These past few days have been amazing! Years of work fighting for transparency in our food culminated in several very significant wins. First, the DARK Act (Deny Americans the Right to Know) was defeated in the Senate and then one of the U.S.’s largest food companies, General Mills, and several others announced that they are going to label genetically modified ingredients in all their products sold in the U.S. For all of you who care about this issue, those who have dialed and called, written and tweeted for transparency, this is your week of accomplishment.
It is largely thanks to the work of ardent consumers like you and me who spoke up most recently to our senators on the Pat Roberts bill SB2609. This DARK bill would have made a national standard of voluntary labeling that would have preempted states’ rights to pass or enact labeling laws. The big push was mainly in response to the Vermont bill which requires mandatory labeling and is set to go into effect in July.
The vote was set for a Wednesday, and I had made my calls and written my blogs, and so I just waited for the news. I didn’t even have the heart to watch C-Span. The bill was defeated by a slim margin, but indeed, it went down. I am so grateful for the leadership of our champions in the Senate, including Sens. Stabenow, Merkley, Tester, Boxer, and Leahy. It would behoove us all to reach out to everyone who voted nay and give them big thanks! You can view the entire roll call here.*
The Hagstrom Report noted the defeat’s significance when it wrote “The failure to get the 60 votes to invoke cloture on a bill that would ban state labeling laws and set up a voluntary federal system is the most dramatic defeat for the American agricultural establishment in decades. Almost all agricultural groups except the organic industry favored it, and last week even the National Farmers Union, which had favored mandatory labeling, switched to voluntary, although with a lot of dissent.”
Those are mighty words and reflect the power of the consumer’s voice!
While the notion of preempting states’ rights to label GMO’s is not dead, it is likely to have been postponed. We can rest assured that Big Ag and Big Food will be up to more shenanigans and craft another DARK version after the spring recess. So the war isn’t over with this battle won.
Meanwhile, there were several members of the Big Food community that saw the light last week. General Mills announced it would join Campbell Soup Company and label genetically engineered ingredients in all of their products in the U.S. General Mills indicated that they made the change in order to meet Vermont’s July 1 implementation deadline and would not produce different labels for different states. So now Betty Crocker, Cheerios, and Pillsbury will come clean thanks to Vermont’s push. This week Kellogg and Mars announced that they too will label their products as “Produced with Genetic Engineering” by the end of April. Even ConAgra has announced they will label for GMO’s nationwide!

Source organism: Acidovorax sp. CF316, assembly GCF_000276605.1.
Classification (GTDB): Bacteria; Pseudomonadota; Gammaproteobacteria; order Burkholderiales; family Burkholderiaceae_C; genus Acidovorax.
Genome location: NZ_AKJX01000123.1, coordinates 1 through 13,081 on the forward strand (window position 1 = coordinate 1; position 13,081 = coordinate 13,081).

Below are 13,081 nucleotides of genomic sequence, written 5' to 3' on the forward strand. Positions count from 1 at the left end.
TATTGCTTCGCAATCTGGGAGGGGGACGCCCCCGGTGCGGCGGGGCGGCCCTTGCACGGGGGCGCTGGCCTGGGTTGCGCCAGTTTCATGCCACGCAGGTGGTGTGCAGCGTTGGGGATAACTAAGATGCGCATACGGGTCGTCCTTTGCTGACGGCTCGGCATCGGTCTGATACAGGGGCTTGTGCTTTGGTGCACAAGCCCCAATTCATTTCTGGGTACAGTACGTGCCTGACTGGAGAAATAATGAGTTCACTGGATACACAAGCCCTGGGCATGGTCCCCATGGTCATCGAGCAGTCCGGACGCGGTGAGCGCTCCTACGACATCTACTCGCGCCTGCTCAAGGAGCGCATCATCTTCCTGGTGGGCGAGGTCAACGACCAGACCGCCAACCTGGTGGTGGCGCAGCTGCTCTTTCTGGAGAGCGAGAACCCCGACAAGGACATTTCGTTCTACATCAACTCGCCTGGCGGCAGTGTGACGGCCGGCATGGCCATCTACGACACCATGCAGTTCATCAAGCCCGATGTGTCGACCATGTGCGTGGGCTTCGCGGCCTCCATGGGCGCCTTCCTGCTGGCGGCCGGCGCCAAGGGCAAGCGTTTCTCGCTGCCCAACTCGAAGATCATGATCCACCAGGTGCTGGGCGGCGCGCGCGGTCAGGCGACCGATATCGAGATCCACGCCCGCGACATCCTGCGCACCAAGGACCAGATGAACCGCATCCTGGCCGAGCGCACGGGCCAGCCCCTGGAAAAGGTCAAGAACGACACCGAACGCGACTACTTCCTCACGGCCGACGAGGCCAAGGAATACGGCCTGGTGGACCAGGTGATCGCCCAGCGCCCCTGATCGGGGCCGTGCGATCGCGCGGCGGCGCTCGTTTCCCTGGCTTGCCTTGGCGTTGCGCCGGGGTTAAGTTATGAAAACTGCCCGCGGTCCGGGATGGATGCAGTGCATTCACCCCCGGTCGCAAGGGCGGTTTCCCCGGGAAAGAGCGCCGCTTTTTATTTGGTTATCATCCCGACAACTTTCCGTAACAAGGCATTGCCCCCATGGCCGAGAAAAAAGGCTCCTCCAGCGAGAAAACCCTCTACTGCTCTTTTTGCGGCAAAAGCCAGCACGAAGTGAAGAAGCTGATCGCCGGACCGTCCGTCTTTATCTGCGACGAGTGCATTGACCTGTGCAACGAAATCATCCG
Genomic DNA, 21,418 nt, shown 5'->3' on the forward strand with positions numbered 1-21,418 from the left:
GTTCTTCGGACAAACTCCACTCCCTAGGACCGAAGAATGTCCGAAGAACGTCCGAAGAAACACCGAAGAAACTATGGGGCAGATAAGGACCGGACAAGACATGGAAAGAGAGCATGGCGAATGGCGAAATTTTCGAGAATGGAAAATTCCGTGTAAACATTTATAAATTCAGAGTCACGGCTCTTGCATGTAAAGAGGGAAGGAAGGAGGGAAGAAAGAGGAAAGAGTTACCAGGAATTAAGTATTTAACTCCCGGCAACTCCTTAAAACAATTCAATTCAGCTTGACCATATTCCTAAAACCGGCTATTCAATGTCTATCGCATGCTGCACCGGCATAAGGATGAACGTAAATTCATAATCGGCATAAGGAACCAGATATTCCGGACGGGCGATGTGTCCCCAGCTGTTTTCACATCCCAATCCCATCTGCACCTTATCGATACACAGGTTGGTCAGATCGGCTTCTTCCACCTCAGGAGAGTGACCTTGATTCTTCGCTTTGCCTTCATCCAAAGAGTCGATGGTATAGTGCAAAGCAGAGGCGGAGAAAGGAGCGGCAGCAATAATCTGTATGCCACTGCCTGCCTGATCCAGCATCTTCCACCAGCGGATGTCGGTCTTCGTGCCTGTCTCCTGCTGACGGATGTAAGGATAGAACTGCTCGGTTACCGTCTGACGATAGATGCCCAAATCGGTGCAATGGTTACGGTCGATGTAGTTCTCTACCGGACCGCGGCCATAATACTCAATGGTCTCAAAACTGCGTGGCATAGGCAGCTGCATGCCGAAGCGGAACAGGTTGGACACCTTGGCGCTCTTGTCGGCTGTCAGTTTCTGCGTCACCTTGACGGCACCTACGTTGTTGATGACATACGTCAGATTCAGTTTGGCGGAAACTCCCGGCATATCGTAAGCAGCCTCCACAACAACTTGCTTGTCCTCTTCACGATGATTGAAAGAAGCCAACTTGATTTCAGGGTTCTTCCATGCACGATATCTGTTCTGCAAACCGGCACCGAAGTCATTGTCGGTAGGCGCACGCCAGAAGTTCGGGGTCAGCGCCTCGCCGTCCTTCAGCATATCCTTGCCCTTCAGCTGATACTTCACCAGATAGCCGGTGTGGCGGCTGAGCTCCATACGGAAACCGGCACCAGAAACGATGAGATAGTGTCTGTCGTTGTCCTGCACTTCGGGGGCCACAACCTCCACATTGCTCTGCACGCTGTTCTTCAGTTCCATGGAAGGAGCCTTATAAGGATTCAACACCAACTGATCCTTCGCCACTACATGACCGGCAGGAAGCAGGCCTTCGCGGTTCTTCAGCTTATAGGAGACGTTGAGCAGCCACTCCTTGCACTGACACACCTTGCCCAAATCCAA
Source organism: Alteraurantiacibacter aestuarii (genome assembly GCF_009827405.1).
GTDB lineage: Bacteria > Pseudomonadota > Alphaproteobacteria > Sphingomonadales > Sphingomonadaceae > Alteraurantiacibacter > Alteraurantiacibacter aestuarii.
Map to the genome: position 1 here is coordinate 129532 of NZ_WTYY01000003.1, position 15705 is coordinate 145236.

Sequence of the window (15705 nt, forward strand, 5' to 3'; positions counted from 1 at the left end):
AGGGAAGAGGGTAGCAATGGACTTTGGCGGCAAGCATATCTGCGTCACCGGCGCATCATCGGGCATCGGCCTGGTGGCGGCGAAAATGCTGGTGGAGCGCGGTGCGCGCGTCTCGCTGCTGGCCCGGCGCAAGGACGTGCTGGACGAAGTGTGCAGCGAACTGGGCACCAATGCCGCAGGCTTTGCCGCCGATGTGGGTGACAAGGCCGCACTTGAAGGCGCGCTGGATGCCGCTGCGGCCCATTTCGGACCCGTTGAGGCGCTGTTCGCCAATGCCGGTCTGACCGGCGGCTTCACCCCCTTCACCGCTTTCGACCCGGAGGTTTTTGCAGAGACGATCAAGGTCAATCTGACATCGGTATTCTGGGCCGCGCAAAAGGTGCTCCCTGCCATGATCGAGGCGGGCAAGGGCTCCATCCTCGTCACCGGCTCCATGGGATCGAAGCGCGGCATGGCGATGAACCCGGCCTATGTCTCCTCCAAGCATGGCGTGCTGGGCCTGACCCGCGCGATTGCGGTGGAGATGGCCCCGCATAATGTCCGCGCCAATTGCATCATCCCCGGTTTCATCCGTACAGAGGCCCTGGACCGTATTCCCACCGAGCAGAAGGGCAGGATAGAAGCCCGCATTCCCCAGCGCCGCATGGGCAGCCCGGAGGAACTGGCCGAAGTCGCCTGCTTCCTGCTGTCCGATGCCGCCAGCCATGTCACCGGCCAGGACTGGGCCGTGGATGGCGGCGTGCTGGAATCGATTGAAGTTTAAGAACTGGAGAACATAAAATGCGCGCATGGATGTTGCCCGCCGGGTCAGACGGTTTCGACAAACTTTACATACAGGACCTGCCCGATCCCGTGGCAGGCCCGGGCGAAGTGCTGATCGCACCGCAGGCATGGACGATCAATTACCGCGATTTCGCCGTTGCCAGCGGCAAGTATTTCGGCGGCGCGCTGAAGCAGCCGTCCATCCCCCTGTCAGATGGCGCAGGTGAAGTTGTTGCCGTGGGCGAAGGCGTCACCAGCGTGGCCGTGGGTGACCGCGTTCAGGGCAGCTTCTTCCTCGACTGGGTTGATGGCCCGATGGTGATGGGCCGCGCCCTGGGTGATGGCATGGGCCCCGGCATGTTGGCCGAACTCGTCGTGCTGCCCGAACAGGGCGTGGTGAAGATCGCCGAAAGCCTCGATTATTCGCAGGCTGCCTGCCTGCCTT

I see all this as a move to align with the will of the consumer. Polls repeatedly show that around 80 percent of consumers want to know about GMO presence and be able to make an informed choice. I think that now all the CEO’s of all food companies should read the tea leaves after GM, Kellogg, Mars and Campbell’s decision. Despite the over $500 MM that companies have spent lobbying for the Dark Act, it is simply not acting in their shareholders’ and consumers’ interest. The paradigm must shift. I believe it is now a matter of when, not whether we will have national mandatory labeling.
So this week we celebrate the winning of several skirmishes, but we understand the campaign is not over. We know there will be more to come in the months leading up to Vermont’s July 1st date. For the meantime, EWG has made it easy to thank General Mills for their decision. You can then reach out to all the senators who voted “nay” on the Senate DARK Act by calling the main switchboard 202 224 3121. A big round of gratitude and thanks are in order.
Which company is next? Let the will of the consumer prevail.
*While this links to a bill to defund Planned Parenthood the Senate took up a House bill, struck all the language and then replaced it with Robert’s anti-GMO language. This is a procedural move to block Democrats from wasting floor time on debate.
1 thought on “It’s Time for Transparency: The Consumer Has Been Heard!”
Reblogged this on Goodness Greeness and commented:
As always, a great insightful article from Organic Matters. Truth in labeling, transparency, organic. All things we LOVE!